Five worst things to find in cars that haven’t been driven in a long time

By daryl, 11 May 2020

By the time the recently extended Conditional Movement Control Order (CMCO) is over, we’d have tried our best to stay at home in a unified effort to curb a pandemic for nearly three months. Many Malaysians have returned to their daily grinds in some capacity by now. But for those who are still embracing life under lockdown at its fullest, what’s the worst that can happen to their cars if they have been left been parked, unused, and largely neglected for a long time? 

While most new cars with active warranties should survive the sabbatical without experiencing anything worse than a flat battery or tyre, here are a few serious implications of prolonged periods of dormancy in less-than-ideal parking conditions on older rides… 

(Note: The following list is purely for informational purposes. Please cooperate with the ongoing MCO by maintaining good social distancing and personal hygiene practices and travelling only when absolutely necessary)


1. Rust

You’ve probably been alarmed by a layer of rust on your brakes before, especially after a rainy night, only to see the brownness disappear after a short drive. Rust forms easily on steel components like brakes and exhaust pipes, but the combination of heat, vibration and friction that’s all part of regular driving typically prevents the occasional rust scare from developing into a terminal problem. 

Take the driving out of the equation and the threat of a bigger problem becomes real, especially in Malaysia’s tropical humidity. Excessive rust can jam your brakes and create exhaust leaks. Fuel tanks are also known to rust from moisture build-up due to lack of use, though problems this serious typically only arise after many months of neglect. 

2. Loss of ECU memory

A dead battery is one of the most common problem people discover after abandoning their cars for a while, but it hardly constitutes a severe issue with battery replacements now easily requested via a variety of mobile apps. However, ignoring a depleted battery for an extended period might wipe out the memory stored by the car’s computers, which includes multimedia preferences and electronic seat presets among others. 

Even if your car is relatively free of gimmicky electronics, a powertrain starved of electricity for a prolonged period is at risk of idling and timing issues that can make driving a rough and unruly experience assuming the engine doesn’t keep stalling. This is usually a quick fix done using an electronic diagnostic tool to recalibrate the sensors, but the potential symptoms can be alarming to less experienced drivers.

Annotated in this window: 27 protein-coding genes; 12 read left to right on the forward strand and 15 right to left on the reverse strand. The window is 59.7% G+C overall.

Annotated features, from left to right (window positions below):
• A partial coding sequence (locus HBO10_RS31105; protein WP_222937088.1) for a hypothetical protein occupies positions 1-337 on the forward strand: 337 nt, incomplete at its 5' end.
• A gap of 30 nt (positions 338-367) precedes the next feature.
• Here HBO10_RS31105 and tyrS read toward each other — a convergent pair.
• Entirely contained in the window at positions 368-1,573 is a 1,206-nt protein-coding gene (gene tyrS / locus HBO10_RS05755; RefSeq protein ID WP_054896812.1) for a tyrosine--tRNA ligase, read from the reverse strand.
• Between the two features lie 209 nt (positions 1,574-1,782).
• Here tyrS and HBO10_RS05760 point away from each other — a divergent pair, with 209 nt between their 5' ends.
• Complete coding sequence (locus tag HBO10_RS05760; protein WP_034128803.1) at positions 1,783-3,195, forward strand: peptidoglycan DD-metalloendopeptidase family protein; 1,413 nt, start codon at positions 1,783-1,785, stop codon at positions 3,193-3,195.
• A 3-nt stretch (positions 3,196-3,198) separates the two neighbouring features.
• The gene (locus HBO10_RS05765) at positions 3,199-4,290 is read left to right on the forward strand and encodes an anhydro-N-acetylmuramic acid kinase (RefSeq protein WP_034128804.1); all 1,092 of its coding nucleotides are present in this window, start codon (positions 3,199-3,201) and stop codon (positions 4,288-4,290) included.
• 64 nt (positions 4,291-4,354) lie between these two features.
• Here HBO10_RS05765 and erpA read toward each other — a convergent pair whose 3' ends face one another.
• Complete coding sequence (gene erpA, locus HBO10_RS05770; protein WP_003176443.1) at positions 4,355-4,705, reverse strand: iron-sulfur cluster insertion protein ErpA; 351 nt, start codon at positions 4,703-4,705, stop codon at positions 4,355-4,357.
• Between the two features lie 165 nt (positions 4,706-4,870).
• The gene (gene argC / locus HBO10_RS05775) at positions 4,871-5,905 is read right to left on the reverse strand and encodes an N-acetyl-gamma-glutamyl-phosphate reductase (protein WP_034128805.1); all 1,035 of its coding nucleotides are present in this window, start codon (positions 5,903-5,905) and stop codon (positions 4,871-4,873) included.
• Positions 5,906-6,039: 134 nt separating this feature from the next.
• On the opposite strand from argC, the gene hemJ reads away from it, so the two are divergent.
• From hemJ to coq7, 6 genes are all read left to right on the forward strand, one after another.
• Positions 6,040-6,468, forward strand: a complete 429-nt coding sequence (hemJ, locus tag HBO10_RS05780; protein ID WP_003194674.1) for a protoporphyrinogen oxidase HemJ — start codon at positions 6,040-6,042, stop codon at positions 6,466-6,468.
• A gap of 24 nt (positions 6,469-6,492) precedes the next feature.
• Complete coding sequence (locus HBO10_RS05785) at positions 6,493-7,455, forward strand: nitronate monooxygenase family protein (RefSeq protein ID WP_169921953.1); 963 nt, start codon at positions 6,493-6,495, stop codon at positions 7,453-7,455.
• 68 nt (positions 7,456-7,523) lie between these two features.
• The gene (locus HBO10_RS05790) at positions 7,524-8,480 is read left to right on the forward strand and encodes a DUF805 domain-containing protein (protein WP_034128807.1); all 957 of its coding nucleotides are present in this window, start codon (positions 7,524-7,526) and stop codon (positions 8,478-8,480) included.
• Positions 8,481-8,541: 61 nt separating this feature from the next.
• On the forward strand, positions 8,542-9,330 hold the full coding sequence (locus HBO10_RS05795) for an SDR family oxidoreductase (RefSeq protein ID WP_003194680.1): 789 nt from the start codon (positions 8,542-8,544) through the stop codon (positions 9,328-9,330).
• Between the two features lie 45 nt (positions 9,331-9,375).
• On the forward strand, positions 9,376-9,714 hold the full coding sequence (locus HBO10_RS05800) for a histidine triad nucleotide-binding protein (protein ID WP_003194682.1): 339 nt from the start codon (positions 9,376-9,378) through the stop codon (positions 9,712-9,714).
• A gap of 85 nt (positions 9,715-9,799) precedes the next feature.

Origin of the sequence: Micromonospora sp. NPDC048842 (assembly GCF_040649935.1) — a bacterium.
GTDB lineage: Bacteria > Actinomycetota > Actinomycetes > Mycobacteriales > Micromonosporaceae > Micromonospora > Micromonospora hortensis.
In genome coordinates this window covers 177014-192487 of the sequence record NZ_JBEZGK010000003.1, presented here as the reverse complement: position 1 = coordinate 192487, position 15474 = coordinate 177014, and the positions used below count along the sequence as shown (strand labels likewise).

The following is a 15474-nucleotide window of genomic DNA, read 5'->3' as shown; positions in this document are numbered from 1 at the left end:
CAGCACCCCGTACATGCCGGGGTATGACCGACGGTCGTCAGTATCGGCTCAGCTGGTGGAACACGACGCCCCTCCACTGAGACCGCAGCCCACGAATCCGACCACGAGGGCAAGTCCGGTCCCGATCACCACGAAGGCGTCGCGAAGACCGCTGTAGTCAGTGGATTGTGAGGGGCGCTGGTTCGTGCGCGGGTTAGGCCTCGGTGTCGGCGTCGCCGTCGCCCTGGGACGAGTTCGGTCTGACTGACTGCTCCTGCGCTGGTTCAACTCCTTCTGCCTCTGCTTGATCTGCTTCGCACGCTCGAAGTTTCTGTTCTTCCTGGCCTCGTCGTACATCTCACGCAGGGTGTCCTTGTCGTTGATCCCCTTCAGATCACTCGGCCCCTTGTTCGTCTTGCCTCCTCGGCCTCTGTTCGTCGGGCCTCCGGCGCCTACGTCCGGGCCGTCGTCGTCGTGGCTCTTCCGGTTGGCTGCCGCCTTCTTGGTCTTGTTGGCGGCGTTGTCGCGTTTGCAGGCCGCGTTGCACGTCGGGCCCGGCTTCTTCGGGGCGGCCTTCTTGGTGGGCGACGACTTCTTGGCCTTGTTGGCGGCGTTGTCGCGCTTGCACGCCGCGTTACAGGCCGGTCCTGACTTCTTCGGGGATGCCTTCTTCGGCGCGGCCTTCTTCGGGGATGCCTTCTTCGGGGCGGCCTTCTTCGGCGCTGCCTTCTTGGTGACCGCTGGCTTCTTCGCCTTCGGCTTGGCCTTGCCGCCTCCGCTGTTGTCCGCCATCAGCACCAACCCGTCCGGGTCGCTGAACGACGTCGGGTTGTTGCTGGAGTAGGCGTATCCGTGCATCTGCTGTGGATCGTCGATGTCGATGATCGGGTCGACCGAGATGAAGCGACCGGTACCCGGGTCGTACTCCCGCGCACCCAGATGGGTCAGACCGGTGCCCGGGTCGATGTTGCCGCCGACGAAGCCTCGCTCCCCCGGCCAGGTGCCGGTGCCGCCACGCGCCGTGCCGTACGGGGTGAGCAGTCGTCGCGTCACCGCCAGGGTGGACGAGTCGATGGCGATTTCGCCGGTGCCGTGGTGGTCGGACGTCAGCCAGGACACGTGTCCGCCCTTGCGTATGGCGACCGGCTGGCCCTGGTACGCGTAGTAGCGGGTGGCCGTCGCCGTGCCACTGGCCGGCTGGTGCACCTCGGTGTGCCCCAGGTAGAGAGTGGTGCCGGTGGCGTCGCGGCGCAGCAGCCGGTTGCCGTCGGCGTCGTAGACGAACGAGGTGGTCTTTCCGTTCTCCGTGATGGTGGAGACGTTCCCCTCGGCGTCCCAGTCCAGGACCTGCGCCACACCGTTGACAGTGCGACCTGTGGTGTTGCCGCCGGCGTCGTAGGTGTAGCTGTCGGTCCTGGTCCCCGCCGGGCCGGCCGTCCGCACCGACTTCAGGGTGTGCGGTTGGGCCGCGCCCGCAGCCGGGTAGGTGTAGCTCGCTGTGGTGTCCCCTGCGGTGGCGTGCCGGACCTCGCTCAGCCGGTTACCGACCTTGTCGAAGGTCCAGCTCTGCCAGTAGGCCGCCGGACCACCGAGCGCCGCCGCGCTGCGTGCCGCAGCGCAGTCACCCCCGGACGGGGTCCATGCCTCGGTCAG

3. Permanent flat spots

Tyres are flexible, and this flexibility can be compromised by inactivity. Flat spots can occur in a matter of days, but these are normally shaken off after a few miles of driving from the heat and physical movement. The longer a flat spot is left unattended, the harder it becomes to undo, such is the shapeshifting nature of rubber compounds. And irreversible flat spots, which may occur in heftier cars after many months of storage, can practically render an otherwise new set of tyres unsafe and unfit for the road. 

Apart from the obvious thing you can do to avoid flat spots – which is to drive your car every now and then – maintaining optimum tyre pressure helps as under-inflation can lead to more flex in tyres resulting in wider flat spots that become harder to correct. Of course, none of this matters if all you’ve ever wanted was a solid excuse to finally treat yourself to a fresh set of rubber. 

4. Compromised rubber components

Tyres aren’t the only items on your car that are made of rubber. Door seals and hoses are made of rubber compounds as well. And just like a pair of runners that can become sticky or brittle after years of being left in the closet, these parts are at risk of accelerated deterioration if left unused for long periods as well. 

Rubber seals subjected to prolonged heat might stick to the doors and windows they’re meant to insulate. This structural compromise may also reduce their effectiveness at keeping rainwater out of the cabin. The bigger problem lies under the hood, with cooling hoses at risk of becoming brittle if left abandoned over long periods. Brittle hoses will crack and leak fluids, causing significant powertrain damage if left unchecked. You might want to keep an eye on the temp gauge if you’re driving your car for the first time in months. 

5. Unwanted inhabitants

With most of the world under quarantine, you’ve probably seen the images circulating the web about animals venturing into villages free of the usual human traffic. While it’s an interesting eye-opener about the impact of humans on the ecology, don’t discount the possibility of a something similar happening right inside your car. 

Litters of mice cuddling in cold engine bays, cockroaches partying under stale floor boards, lizards slithering through gaps of an unmoved chassis and fungal ecosystems developing in static airways of air conditioning systems are all possible sights you can expect to discover in a long dormant car, especially if it’s been abandoned in a cool, shaded area. These aren’t even the worst possible wildlife encounters– you might need to call on the help of emergency workers should a python decide to hibernate under the hood.